Yet, I also made a few photos of the town and passing road vehicles, which help give a flavor for South Norwalk in the late 1980s now more than a quarter century gone.
The best of the photos from this morning are held in a different file, and these are merely what I deemed at the time as ‘extras.’
I consulted my notes from that year, and found that I’d photographed extensively on that day! (Hooray for my old notebook!)
At the time I was about a week away from completing my course work at the Rochester Institute of Technology, where I earned a BFA in Photographic Illustration, and I was making good use of the fine Spring weather in Western New York State.
That day I began my photography on the Water Level Route at East Rochester, and worked my way eastward toward Lyons, New York.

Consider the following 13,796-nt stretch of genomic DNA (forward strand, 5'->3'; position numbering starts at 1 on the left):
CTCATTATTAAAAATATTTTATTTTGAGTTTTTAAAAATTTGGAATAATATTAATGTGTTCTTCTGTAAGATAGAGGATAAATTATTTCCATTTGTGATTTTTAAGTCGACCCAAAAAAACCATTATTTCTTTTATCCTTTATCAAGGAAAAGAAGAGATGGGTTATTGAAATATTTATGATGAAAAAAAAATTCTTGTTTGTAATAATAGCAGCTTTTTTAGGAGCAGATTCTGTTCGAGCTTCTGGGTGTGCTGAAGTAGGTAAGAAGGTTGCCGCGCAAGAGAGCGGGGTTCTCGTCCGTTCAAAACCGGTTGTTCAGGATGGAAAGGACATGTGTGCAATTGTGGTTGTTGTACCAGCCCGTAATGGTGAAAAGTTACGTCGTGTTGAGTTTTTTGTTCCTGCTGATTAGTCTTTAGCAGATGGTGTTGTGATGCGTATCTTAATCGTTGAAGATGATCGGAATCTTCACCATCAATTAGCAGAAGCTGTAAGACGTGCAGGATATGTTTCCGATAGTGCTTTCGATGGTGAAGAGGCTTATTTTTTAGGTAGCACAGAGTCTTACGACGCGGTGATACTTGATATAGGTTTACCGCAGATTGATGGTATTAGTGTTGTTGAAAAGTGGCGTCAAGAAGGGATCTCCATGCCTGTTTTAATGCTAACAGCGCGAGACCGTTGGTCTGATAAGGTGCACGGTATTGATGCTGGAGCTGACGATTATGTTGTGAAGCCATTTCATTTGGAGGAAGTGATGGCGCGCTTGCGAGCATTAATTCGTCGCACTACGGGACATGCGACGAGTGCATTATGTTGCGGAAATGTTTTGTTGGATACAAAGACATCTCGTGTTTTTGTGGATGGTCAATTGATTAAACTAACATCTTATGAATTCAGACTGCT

I was particularly fascinated by the abandoned truss bridge over the old New York Central west of Newark, New York. This had carried the Newark & Marion, which had served as part of the Pennsylvania Railroad. [See: AbandonedRails.com for more about this line. ]
On an earlier trip, I’d photographed this bridge on a dull day using a 4×5 camera.
On May 13th, I worked with my Leica M2 exposing Kodachrome 25 color slides, and featured Conrail trains passing below the bridge.At that time SD50s were standard locomotives on many of the railroad’s carload trains.
Later, I explored other vantage points along the busy Conrail east-west mainline.
Thanks to Ciarán for encouraging this foray into my slide archive!
It’s rare that I’ll display one of my all-time favorite photos (if you are not viewing this on Tracking the Light, you’ll need to click the link to get the full image).
This has been published several times. It’s a simple image, but it wasn’t easy to make.
I exposed it in September 1991. As I’ve previously told, Southern Pacific’s Bob Hoppe had hired me for the weekend to document an event involving engine 4449.